While $UBER was once the only one in the mobility platform industry, a competitor has arisen, that competitor being $LYFT.


Lyft is technically a TaaS stock, otherwise known as a transportation as a service company. $LYFT is a digital platform in which connects drivers and riders through its on-demand ride-sharing platform.


Not only that but Lyft also offers some bike and scooter mobility options throughout major cities.


When digging into the numbers from Q2 it is immediately noticeable that the company took a major hit as did $UBER. Revenues declined from $956 million in Q1 2020 to $339 million in Q2 of 2020.


Not only that but $LYFT suffered a significant loss as did $UBER throughout the second quarter. Lyft suffered a $280 million loss during Q2, significantly larger than its Q1 loss of $204 million.


When further breaking down Lyft's numbers it is found that the revenue per active rider surprisingly held about even at $39.06/rider during Q2 compared to the $39.77/rider revenue during Q1.


On the downside, Lyft also suffered a total active rider decline, most likely due to the COVID-19 pandemic. Total active riders declined 60% YOY dropping from the Q2 2019 level of 21.8 million riders to a much lower 8.7 million active riders in Q2 of 2020.


In general Q2 earnings were not fantastic but given the circumstances did not do terribly. Surprisingly, $LYFT delivered a Q2 beat with an EPS of $-0.86 versus the EPS consensus of $-1.00. Furthermore, as mentioned earlier, revenue dropped significantly, coming in at $339 million.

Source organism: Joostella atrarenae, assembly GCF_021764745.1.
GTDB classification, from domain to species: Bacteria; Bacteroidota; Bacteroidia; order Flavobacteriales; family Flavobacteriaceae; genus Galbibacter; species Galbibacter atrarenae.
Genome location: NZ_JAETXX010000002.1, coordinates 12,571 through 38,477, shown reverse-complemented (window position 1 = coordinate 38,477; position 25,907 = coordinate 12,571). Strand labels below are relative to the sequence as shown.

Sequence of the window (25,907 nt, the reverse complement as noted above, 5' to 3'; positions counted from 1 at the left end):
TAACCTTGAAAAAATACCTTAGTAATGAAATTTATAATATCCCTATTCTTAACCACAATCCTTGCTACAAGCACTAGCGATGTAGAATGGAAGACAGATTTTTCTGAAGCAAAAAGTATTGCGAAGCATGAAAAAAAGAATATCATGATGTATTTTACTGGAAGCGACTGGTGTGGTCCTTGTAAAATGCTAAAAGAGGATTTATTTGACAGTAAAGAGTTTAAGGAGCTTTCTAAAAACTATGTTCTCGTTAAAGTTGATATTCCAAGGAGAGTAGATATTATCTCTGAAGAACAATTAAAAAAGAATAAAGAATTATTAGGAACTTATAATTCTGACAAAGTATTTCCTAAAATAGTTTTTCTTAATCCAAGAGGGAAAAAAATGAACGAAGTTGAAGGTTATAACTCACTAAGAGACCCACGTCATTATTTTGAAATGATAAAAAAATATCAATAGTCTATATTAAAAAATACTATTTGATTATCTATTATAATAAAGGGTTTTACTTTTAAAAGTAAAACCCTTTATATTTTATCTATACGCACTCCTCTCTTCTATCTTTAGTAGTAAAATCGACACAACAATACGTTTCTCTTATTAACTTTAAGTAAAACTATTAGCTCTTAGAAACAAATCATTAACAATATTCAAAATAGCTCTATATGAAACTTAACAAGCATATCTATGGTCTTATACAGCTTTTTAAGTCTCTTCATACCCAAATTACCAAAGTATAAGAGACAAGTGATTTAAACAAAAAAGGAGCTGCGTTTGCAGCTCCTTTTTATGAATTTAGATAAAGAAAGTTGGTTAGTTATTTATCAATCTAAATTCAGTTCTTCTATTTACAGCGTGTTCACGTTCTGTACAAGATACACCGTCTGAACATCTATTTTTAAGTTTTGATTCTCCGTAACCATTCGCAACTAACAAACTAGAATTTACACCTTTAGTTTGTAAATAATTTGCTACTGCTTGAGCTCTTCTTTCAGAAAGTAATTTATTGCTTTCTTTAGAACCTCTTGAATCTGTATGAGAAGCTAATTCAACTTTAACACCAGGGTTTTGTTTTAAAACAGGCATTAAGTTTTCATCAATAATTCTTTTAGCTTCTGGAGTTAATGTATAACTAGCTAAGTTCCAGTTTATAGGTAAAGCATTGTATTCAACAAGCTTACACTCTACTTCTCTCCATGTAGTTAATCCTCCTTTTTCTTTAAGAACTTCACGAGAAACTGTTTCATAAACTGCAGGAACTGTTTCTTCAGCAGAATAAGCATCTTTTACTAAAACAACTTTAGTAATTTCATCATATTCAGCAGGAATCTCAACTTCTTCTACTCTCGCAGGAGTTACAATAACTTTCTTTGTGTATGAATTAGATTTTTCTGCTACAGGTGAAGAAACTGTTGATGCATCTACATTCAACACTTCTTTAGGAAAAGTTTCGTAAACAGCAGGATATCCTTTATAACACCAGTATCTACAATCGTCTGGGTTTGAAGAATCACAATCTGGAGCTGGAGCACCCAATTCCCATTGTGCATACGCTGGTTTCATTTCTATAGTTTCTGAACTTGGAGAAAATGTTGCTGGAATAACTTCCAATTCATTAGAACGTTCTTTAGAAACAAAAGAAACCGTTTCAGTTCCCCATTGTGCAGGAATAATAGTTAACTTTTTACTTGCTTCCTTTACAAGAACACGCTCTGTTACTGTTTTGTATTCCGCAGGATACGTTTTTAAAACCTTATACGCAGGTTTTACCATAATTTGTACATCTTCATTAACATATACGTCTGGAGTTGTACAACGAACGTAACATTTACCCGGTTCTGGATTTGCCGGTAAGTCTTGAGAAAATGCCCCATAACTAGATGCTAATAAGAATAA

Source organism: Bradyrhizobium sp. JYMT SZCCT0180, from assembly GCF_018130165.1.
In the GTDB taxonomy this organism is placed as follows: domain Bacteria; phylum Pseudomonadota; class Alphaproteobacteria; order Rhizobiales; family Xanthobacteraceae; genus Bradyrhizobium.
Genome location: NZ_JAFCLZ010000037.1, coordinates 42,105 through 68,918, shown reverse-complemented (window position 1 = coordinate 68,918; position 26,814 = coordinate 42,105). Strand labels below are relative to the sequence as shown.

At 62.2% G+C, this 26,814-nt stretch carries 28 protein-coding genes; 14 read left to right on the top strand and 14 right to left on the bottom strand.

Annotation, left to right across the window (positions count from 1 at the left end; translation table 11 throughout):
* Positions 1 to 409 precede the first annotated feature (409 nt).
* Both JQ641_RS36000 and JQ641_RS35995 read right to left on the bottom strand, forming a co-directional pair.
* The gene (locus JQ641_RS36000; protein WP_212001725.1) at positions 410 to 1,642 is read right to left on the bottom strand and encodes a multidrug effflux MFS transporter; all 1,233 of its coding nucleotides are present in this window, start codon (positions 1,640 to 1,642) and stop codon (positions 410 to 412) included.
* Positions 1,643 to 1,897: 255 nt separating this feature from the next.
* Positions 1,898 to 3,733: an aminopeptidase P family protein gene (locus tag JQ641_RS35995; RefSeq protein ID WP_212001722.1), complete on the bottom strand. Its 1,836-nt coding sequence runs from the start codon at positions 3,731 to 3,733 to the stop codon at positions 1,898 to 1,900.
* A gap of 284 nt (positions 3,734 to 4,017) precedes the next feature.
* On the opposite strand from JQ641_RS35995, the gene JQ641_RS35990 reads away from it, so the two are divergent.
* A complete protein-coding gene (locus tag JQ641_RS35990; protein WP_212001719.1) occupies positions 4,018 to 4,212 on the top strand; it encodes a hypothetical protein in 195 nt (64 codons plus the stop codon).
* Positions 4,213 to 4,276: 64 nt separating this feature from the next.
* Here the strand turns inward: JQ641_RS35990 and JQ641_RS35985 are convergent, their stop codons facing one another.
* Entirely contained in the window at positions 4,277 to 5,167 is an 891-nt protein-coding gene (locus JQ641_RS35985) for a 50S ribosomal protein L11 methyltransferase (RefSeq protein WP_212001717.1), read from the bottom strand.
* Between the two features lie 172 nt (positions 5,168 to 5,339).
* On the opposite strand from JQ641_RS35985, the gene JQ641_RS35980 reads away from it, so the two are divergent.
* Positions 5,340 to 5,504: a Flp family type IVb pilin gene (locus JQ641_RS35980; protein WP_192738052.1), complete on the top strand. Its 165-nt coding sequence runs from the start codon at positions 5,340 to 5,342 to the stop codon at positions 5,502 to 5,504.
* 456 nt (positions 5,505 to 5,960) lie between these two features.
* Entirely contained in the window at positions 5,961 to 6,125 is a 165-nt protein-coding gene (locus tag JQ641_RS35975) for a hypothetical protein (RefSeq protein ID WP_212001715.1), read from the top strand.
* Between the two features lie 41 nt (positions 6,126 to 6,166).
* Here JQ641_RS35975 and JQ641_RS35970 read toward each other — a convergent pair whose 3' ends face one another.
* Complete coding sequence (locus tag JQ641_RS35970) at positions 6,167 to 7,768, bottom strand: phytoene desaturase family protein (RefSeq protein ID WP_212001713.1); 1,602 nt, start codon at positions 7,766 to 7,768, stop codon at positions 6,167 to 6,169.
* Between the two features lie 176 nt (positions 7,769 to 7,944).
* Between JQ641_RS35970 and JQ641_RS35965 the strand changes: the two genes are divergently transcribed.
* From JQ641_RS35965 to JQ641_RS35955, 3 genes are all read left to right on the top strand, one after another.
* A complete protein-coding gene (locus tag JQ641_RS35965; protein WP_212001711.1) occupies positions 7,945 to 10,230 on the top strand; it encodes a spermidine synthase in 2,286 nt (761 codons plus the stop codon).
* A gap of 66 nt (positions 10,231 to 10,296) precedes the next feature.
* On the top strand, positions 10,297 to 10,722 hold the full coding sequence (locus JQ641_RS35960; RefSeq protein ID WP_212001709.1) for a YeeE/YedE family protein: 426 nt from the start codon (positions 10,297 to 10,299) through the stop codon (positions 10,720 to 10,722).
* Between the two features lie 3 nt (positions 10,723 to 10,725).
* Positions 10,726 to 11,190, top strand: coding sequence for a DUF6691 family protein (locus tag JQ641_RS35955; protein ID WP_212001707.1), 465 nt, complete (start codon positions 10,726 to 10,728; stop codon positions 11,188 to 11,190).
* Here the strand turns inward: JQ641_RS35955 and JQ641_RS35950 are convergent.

Unlike $UBER, Lyft has done debatably much better when it comes to the balance sheet. When last reported, $LYFT did not have any debt and had a total cash on hand position of $2.776 billion as of June 30.


Not only is the balance sheet quite strong, but the forecast for Q3 was not terrible. $LYFT management did not release revenue guidance but expects a far lower Q3 loss of $225 million.


When analyzing the stock itself, $LYFT has been mostly flat since a slight comeback in March. While it has not done much and has been trending down long term since its 2019 IPO, now could be the time to buy.


Currently, the 6-month RSI sits at an attractive 48.88 and the 6-month MACD sits at -.59 but does not seem to be building momentum in either direction. Secondly, the 6-month CCI currently sits at .27 which is not positive nor negative.


In short, the stock itself is in a bit of a long term unactionable phase. It has not moved much in either direction over the past few months but this brief period of inaction could be the opportunity to buy.


Analysts on the other hand are very bullish. Currently, the mean price target is $42.70/share representing a 44.65% profit. Secondly, the high price target is $66.00/share, and the low is $30.00/share.


The big money is also very bullish. Currently, 67.26% of $LYFT is owned by institutions. Top holders include Alibaba Group Holdings, Alphabet Inc., and Andreessen Horowitz.


Which is the better buy?


After going through the financials and the effects of COVID-19 it is hard to make an extremely bullish case for either in the short term. On the other hand, it seems ride sharing is a major future industry.


In short, I like both but $UBER has much more risk in my opinion given its vast amount of segments, versus $LYFT’s much more simplistic business. On the flip side, $UBER has placed itself well within the food delivery segment, which should do well throughout the pandemic.


At the moment I believe $LYFT is the better buy, but if the capital is there buying both would not be a bad move if the investment is long term. Overall, I think both are attractive long term but riskier in the short term.


EAT - SLEEP - PROFIT 💰


Disclaimer: This is not direct financial advice, simply opinion based on independent research.